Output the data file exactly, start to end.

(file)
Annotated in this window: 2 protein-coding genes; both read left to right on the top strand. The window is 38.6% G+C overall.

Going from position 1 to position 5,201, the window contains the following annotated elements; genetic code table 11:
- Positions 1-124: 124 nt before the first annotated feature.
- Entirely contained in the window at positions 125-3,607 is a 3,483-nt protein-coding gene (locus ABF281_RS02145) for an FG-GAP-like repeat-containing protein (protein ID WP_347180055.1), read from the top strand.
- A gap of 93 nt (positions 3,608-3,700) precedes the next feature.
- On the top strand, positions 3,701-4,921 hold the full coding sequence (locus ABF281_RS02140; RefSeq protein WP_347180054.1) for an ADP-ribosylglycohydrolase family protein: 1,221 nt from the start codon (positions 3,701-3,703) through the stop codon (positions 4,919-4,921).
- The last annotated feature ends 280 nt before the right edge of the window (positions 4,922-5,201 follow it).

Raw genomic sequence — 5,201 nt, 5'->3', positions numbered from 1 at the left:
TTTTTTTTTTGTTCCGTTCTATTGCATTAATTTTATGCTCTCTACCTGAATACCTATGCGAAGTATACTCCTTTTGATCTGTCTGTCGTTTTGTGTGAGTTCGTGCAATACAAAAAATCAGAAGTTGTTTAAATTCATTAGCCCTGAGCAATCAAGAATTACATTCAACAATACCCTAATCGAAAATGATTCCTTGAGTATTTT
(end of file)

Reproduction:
Annotated in this window: 2 protein-coding genes; both read left to right on the top strand. The window is 38.6% G+C overall.

Going from position 1 to position 5,201, the window contains the following annotated elements; genetic code table 11:
- Positions 1-124: 124 nt before the first annotated feature.
- Entirely contained in the window at positions 125-3,607 is a 3,483-nt protein-coding gene (locus ABF281_RS02145) for an FG-GAP-like repeat-containing protein (protein ID WP_347180055.1), read from the top strand.
- A gap of 93 nt (positions 3,608-3,700) precedes the next feature.
- On the top strand, positions 3,701-4,921 hold the full coding sequence (locus ABF281_RS02140; RefSeq protein WP_347180054.1) for an ADP-ribosylglycohydrolase family protein: 1,221 nt from the start codon (positions 3,701-3,703) through the stop codon (positions 4,919-4,921).
- The last annotated feature ends 280 nt before the right edge of the window (positions 4,922-5,201 follow it).

Raw genomic sequence — 5,201 nt, 5'->3', positions numbered from 1 at the left:
TTTTTTTTTTGTTCCGTTCTATTGCATTAATTTTATGCTCTCTACCTGAATACCTATGCGAAGTATACTCCTTTTGATCTGTCTGTCGTTTTGTGTGAGTTCGTGCAATACAAAAAATCAGAAGTTGTTTAAATTCATTAGCCCTGAGCAATCAAGAATTACATTCAACAATACCCTAATCGAAAATGATTCCTTGAGTATTTT